# AS. Macroeconomic Performance and Inflation

To get a sense of how well an economy is performing, people monitor macroeconomic aggregates, such as total unemployment or total spending.

The following three are seen a possibly the most important indicators of a healthy economy:

• Economic growth – to be considered in much more detail in the A-level part of the course;
• Inflation rate – the rate of change of the average price level; and
• Unemployment.

It is also important to keep in mind how the economy interacts with the rest of the world, for instance through balance of payments.

Economists can rarely perform experiments, so rely on data, such as that compiled by government agencies, the IMF, the World Bank and the UN. There can be many issues about how data is compiled or precisely what it is measuring, but there is little alternative than to relying on such data, as such data is expensive and time consuming to compile.

As prices change over time, when making comparisons economists rarely use nominal values, the actual price at the time of a transaction. They typically prefer to use real values, which are adjusted for inflation.

An alternative to nominal and real values is to use an index number, which is a device for comparing the value fo a variable in one period or location with a base observation. For instance, the retail price index measures the average level of prices relative to a base period.

Example

Last year a kilogram of oranges cost £0.80. This year they cost £0.84. We can compare these periods by looking at the percentage change, or by setting an index with the £0.80 representing a base value of 1.

Exercise

Metrics used to identify the price level

The most important general price index in the UK is the Consumer Price Index (CPI), a measure of the general level of prices in the UK, used since 2004 when setting inflations targets. It is based on 180,000 individual price quotes on 680 products collected each month by the Office of National Statistics (ONS). An alternative measure, the CPIH includes housing costs incurred by owner occupiers.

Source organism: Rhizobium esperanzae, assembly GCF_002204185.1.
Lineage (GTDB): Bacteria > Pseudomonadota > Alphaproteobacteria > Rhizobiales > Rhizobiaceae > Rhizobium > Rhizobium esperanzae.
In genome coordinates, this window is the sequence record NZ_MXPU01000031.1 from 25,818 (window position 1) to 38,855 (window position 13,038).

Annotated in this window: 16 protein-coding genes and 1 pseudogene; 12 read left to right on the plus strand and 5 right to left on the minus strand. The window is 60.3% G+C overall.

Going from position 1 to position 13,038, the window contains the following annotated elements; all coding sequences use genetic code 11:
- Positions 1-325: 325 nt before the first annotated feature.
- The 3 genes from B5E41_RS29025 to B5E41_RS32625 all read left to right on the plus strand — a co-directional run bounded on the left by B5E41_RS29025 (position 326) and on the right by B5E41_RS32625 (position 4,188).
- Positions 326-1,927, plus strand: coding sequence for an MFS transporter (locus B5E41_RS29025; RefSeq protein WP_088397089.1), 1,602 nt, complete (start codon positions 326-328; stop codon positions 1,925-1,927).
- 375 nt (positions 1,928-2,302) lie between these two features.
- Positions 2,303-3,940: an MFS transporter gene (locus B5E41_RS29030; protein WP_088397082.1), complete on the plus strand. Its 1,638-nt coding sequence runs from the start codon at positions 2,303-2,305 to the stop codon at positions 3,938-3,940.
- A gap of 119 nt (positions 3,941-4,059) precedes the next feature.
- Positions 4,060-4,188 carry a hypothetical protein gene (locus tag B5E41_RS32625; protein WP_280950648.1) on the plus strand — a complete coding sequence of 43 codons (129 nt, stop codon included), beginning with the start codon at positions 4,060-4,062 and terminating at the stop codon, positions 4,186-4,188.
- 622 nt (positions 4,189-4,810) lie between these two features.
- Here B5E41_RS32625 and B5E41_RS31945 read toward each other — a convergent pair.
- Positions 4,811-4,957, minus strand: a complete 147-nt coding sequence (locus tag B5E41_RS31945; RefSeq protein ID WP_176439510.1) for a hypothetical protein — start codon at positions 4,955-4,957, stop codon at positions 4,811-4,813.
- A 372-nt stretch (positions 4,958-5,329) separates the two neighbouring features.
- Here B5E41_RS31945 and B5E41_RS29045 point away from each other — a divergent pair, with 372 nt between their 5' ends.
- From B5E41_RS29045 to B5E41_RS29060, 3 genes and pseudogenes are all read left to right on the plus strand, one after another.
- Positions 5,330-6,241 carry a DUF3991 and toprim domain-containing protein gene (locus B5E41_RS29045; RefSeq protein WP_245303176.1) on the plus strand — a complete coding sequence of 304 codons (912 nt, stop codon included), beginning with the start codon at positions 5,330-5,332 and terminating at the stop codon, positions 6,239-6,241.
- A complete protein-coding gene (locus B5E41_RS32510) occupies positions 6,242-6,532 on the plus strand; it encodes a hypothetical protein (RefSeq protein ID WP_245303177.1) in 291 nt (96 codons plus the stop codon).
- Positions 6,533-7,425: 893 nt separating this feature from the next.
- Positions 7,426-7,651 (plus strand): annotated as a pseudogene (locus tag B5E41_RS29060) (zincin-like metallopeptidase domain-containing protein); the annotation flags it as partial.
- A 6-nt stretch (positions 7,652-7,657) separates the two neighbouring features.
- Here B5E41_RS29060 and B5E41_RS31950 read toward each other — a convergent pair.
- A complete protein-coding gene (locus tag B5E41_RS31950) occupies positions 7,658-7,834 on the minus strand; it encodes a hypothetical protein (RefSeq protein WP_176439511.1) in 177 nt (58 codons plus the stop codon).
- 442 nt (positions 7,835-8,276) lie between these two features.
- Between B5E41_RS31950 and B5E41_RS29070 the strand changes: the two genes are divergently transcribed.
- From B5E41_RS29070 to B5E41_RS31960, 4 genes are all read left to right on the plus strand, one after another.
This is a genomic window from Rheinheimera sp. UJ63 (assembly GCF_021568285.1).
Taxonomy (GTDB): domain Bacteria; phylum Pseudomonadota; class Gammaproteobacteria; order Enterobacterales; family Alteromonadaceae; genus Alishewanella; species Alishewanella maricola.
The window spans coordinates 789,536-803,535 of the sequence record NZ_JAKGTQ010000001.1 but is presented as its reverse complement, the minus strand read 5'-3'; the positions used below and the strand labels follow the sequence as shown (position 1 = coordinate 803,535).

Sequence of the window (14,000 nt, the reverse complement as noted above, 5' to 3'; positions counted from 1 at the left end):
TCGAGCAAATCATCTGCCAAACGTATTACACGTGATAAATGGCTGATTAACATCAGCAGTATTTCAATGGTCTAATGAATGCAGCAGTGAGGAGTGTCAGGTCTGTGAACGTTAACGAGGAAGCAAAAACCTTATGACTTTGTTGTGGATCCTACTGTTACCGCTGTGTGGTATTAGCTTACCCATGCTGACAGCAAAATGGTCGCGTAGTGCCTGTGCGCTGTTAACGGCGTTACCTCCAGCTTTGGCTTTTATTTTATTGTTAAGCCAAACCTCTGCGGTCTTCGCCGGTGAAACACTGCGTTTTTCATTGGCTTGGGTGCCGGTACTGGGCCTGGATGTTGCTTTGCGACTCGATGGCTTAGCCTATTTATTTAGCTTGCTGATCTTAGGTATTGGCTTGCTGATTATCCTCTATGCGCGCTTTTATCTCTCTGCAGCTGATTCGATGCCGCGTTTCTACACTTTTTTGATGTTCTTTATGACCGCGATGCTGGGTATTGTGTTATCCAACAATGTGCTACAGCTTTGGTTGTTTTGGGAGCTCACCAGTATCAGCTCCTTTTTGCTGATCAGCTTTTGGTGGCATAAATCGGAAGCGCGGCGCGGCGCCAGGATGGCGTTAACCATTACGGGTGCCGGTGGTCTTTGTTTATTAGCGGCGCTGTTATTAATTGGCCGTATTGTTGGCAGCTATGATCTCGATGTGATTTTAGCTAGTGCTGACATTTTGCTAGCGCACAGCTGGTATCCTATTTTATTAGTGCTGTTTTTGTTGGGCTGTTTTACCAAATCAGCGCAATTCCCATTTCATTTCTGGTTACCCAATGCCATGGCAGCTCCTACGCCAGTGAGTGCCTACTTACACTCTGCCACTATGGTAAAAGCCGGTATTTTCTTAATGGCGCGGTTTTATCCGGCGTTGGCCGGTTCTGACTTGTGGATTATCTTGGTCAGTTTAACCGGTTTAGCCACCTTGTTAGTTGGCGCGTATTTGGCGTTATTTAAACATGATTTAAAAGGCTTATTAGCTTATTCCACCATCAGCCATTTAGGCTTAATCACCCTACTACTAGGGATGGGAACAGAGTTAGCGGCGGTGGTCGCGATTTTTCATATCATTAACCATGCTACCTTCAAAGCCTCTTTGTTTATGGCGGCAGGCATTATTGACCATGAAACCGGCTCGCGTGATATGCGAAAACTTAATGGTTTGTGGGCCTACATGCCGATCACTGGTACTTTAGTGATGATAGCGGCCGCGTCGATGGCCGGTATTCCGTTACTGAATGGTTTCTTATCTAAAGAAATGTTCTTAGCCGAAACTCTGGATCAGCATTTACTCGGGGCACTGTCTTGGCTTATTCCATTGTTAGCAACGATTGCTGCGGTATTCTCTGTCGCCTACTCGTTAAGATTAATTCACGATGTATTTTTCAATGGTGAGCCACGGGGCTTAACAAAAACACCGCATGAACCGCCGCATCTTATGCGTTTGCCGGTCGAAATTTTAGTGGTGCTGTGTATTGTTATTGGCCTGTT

We must distinguish between indices like the CPI that measure the level of prices in the economy and measures such as inflation that measure the rate of change of prices.

Prior the the CPI, the UK used to measure inflation based on changes in the Retail Price Index (RPI). From 1997 to 2004, when the British government first explicitly set an inflation target, it used RPIX, which is the RPI excluding mortgage interest payments. The RPI is calculated in a similar way to the CPI, but chooses a different basket of goods and services and differs in the population included in the sample and the way the calculation takes place. In general the CPI is more harmonious with indices used in other parts of Europe. Both indices have the limitation that the goods in the “basket” are fixed, so they can overstate costs by lacking the flexibility to select a cheaper substitute good when one good’s price rises. Below we see the CPI, RPI and RPIX between 2002 and 2013:

• Find out which goods and services are included in Georgia’s CPI (“Consumer Price Index”);
• For the UK, find how the basket of goods included in the RPI (“Retail Price Index”) and the CPI (“Consumer Price Index”) differ. Look at the values for each of them in recent years and note how they differ;
• Based on the kind of products you buy, design a CPI “basket of goods” for yourself that would be useful to measure how the prices of these goods were changing over time. Would it be the same for your parents? If not, make a note of what there basket of goods would be.

Inflation

Globally speaking, inflation was steady (below 10%p.a.) through most of the 1960s and the 1970s. Following the first oil-price crisis in 1973/1974 inflation increased and remained high until a period of relative stability around the end of the twentieth century. In developing countries inflation decelerated considerably from 1980 onwards. South America experienced particularly high inflation in the 1980s and 1990s, with Argentina, for instance, experiencing inflation of 3079% in 1989 and 2314% in 1990 (Bolivia’s inflation reached 11750% in 1985).

Below we can compare inflation in developing countries in Asia and in sub-Saharan Africa during the end of the 20th and beginning of the 21st century: